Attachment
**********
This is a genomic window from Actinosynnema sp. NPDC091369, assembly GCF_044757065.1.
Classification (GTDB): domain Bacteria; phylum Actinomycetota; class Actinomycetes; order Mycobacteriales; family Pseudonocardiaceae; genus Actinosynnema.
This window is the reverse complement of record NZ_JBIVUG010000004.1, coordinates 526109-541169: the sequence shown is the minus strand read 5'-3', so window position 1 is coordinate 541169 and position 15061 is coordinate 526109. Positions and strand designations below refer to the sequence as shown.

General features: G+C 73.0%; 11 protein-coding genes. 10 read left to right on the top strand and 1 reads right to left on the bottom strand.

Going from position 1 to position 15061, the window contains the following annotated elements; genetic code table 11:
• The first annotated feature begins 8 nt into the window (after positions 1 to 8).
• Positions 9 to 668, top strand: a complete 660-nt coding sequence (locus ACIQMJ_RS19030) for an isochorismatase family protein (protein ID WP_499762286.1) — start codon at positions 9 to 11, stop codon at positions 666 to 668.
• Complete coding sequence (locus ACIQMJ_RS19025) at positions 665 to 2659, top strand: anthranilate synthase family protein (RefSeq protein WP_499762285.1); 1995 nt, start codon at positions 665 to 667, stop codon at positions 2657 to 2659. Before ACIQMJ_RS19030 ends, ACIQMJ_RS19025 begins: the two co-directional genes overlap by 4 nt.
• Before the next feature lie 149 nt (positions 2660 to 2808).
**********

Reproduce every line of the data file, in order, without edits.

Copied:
This is a genomic window from Actinosynnema sp. NPDC091369, assembly GCF_044757065.1.
Classification (GTDB): domain Bacteria; phylum Actinomycetota; class Actinomycetes; order Mycobacteriales; family Pseudonocardiaceae; genus Actinosynnema.
This window is the reverse complement of record NZ_JBIVUG010000004.1, coordinates 526109-541169: the sequence shown is the minus strand read 5'-3', so window position 1 is coordinate 541169 and position 15061 is coordinate 526109. Positions and strand designations below refer to the sequence as shown.

General features: G+C 73.0%; 11 protein-coding genes. 10 read left to right on the top strand and 1 reads right to left on the bottom strand.

Going from position 1 to position 15061, the window contains the following annotated elements; genetic code table 11:
• The first annotated feature begins 8 nt into the window (after positions 1 to 8).
• Positions 9 to 668, top strand: a complete 660-nt coding sequence (locus ACIQMJ_RS19030) for an isochorismatase family protein (protein ID WP_499762286.1) — start codon at positions 9 to 11, stop codon at positions 666 to 668.
• Complete coding sequence (locus ACIQMJ_RS19025) at positions 665 to 2659, top strand: anthranilate synthase family protein (RefSeq protein WP_499762285.1); 1995 nt, start codon at positions 665 to 667, stop codon at positions 2657 to 2659. Before ACIQMJ_RS19030 ends, ACIQMJ_RS19025 begins: the two co-directional genes overlap by 4 nt.
• Before the next feature lie 149 nt (positions 2660 to 2808).